An Indonesian anti-terrorism squad shot dead two suspected militants and arrested another, police said Saturday. A squad member also died in the shootout, which came a day after the militants killed a police officer following the arrest of a key member of a terrorist cell, authorities said.
Police received a tip that members of a terror group believed to be responsible for Thursday’s killing of the police officer were planning more attacks on Indonesia’s main island of Java, national police spokesman Brig. Gen. Boy Rafli Amar said.
He said members of an elite anti-terrorism squad tried to capture the three suspects late Friday at a food stall in Central Java’s Solo town, the hometown of radical Muslim cleric Abu Bakar Bashir, but shot them when they opened fire, killing two men — Farhan, 19, and Mukhsin, 19, — and wounding another, who was then arrested. One of the suspects shot dead Second Brig. Suherman, a member of the anti-terrorism squad, police said.
“There are strong indications that they were involved in three terrorist attacks recently against security forces,” Boy said, adding that police were investigating alleged connections to Jemaah Anshorut Tauhid — an organization founded by Bashir and designated a terrorist group by the US in February — or another group.
Farhan was the stepson of convicted terrorist Abu Omar and a former disciple of Bashir’s Al-Mukmin Ngruki Sukoharjo Islamic boarding school, National Police spokesman Insp. Gen. Anang Iskandar said on Saturday. Farhan was previously in the Philippines, where radical Islamic groups are waging a counter-insurgency in the south.
“He lived for a long time in the south Philippines and only returned here in 2010,” Anang said.
Police released few details on the backgrounds of Mukhsin, who was killed in the raid, or Bayu, who was arrested.
Bayu will brought to Jakarta for further questioning, police said.
Densus 88 has led a long and successful crackdown on militant groups over the last decade, claiming the scalps of some of the country’s most notorious terrorist suspects blamed for major attacks.
The unit has faced criticism, however, for using excessive force and targeting separatists and pro-independence activists.
“These men were armed and resisted arrest,” President Susilo Bambang Yudhoyono said. “We are almost certain they were connected with a terror network, and although there weren’t many in this ambush, we can be sure they were not working alone.”
Friday night’s shootout came on the heels of a string of violent attacks on police officers in recent weeks.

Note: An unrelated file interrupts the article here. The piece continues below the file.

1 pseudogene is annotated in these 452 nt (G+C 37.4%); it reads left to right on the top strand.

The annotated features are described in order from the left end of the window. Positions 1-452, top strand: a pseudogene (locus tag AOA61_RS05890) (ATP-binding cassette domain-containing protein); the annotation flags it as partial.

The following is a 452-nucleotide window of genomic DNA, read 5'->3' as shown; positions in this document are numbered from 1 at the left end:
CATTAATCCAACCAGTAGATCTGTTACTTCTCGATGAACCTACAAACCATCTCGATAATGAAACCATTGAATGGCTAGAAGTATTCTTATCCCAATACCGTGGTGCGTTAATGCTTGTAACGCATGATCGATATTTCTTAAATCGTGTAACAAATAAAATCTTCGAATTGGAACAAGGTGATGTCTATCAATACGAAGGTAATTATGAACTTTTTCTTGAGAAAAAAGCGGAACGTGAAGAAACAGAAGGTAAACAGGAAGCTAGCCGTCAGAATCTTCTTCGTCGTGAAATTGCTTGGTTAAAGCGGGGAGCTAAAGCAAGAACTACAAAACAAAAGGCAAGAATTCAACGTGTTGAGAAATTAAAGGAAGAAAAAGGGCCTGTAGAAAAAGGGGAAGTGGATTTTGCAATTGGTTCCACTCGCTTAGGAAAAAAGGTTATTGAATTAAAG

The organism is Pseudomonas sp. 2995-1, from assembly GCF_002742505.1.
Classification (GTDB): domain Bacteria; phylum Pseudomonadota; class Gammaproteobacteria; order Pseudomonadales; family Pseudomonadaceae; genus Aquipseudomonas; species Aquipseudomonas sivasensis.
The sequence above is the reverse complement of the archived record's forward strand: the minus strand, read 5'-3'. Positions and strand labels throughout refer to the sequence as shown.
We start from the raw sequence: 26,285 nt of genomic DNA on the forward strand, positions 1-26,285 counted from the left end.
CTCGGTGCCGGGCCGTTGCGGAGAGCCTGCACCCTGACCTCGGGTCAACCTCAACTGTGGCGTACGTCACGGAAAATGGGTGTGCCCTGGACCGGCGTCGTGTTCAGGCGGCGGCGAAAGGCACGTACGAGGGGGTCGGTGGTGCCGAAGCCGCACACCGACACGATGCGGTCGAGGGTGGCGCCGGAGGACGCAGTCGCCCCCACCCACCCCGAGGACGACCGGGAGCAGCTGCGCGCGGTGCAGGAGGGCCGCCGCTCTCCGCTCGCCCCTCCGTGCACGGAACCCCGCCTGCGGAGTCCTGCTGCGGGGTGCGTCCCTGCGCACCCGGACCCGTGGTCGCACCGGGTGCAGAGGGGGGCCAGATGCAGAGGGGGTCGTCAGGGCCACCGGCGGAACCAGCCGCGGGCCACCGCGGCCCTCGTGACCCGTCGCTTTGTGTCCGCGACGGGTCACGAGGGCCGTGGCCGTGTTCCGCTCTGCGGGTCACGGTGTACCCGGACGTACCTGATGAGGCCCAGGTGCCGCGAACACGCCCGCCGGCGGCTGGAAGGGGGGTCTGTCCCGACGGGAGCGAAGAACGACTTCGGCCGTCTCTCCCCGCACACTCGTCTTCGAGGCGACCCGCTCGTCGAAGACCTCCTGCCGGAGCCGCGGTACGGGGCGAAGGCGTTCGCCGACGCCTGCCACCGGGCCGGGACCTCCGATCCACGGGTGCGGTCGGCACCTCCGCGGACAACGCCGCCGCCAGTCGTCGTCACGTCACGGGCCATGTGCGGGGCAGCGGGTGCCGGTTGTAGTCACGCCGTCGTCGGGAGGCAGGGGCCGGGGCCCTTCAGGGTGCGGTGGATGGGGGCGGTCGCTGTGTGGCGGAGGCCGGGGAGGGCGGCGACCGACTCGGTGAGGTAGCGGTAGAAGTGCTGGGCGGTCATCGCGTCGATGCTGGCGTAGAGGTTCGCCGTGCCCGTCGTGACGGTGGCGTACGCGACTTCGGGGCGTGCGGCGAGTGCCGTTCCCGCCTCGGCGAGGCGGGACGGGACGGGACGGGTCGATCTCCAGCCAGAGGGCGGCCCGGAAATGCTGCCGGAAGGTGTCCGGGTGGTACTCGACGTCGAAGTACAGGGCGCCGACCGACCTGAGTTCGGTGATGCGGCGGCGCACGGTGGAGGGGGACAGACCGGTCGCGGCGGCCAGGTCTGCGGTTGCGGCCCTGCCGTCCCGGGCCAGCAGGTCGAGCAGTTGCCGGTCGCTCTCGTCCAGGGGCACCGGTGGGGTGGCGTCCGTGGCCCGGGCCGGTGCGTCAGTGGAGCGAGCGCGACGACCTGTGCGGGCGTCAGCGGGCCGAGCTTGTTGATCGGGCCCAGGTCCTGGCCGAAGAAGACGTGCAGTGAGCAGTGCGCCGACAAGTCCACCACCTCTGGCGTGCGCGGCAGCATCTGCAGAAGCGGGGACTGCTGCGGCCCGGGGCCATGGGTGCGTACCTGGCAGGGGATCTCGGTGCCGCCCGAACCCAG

Two men on a motorbike stormed a police post late Thursday in Solo, fatally shot an officer and fled, Boy said. Hours earlier, an anti-terrorism unit had raided a house in Bandung in West Java province and arrested computer expert Maman Kurniawan, an alleged Muslim militant.
According to Ansyaad Mbai, the head of Indonesia’s anti-terror agency, Kurniawan is a key member of a new terror cell in North Sumatra’s Medan city, and has helped the group hack into several websites to raise nearly $700,000 to finance their activities.
During the raid, police seized several computers and bank transfer documents that link the Medan group with other terror cells in Solo and Poso on Sulawesi island, Boy said.
Thursday’s attack on the police officer came two weeks after two gunmen fired at a police post in Solo, injuring two police officers. A day later, an assailant threw a grenade at another post that wounded two more officers.
Recent terror attacks in the world’s largest Muslim-majority nation have been by individuals or small groups, targeting local “infidels” instead of Westerners, with less deadly results.
The change signals Indonesia’s success in tamping down on its main underground terror networks, but also shows how radical groups still operating in the open remain potent breeding grounds where angry young men can turn into attackers.
Indonesia, a secular nation of 237 million, was thrust onto the front lines in the battle against terrorism when the Al Qaida-linked network Jemaah Islamiyah attacked two crowded nightclubs on Bali island in 2002, killing 202 people, mostly foreign tourists.
Though the group carried out several other deadly attacks in the years that followed, it has since been largely dismantled, replaced by several smaller, less organized cells.